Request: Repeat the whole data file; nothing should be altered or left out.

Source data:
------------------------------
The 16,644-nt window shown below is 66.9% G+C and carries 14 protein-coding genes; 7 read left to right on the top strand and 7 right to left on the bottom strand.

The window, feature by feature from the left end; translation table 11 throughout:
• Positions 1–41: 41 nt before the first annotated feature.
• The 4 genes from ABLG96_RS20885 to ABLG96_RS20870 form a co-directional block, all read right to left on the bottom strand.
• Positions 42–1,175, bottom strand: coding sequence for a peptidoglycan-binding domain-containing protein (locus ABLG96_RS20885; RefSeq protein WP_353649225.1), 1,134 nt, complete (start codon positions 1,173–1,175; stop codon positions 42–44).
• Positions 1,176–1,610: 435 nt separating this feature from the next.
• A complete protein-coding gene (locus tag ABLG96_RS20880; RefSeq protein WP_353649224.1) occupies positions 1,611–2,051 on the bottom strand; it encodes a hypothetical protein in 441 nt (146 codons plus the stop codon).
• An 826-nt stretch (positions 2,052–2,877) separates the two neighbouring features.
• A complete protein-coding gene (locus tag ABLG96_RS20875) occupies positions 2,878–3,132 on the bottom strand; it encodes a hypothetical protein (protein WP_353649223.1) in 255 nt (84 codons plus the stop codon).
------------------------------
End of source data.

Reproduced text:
The 16,644-nt window shown below is 66.9% G+C and carries 14 protein-coding genes; 7 read left to right on the top strand and 7 right to left on the bottom strand.

The window, feature by feature from the left end; translation table 11 throughout:
• Positions 1–41: 41 nt before the first annotated feature.
• The 4 genes from ABLG96_RS20885 to ABLG96_RS20870 form a co-directional block, all read right to left on the bottom strand.
• Positions 42–1,175, bottom strand: coding sequence for a peptidoglycan-binding domain-containing protein (locus ABLG96_RS20885; RefSeq protein WP_353649225.1), 1,134 nt, complete (start codon positions 1,173–1,175; stop codon positions 42–44).
• Positions 1,176–1,610: 435 nt separating this feature from the next.
• A complete protein-coding gene (locus tag ABLG96_RS20880; RefSeq protein WP_353649224.1) occupies positions 1,611–2,051 on the bottom strand; it encodes a hypothetical protein in 441 nt (146 codons plus the stop codon).
• An 826-nt stretch (positions 2,052–2,877) separates the two neighbouring features.
• A complete protein-coding gene (locus tag ABLG96_RS20875) occupies positions 2,878–3,132 on the bottom strand; it encodes a hypothetical protein (protein WP_353649223.1) in 255 nt (84 codons plus the stop codon).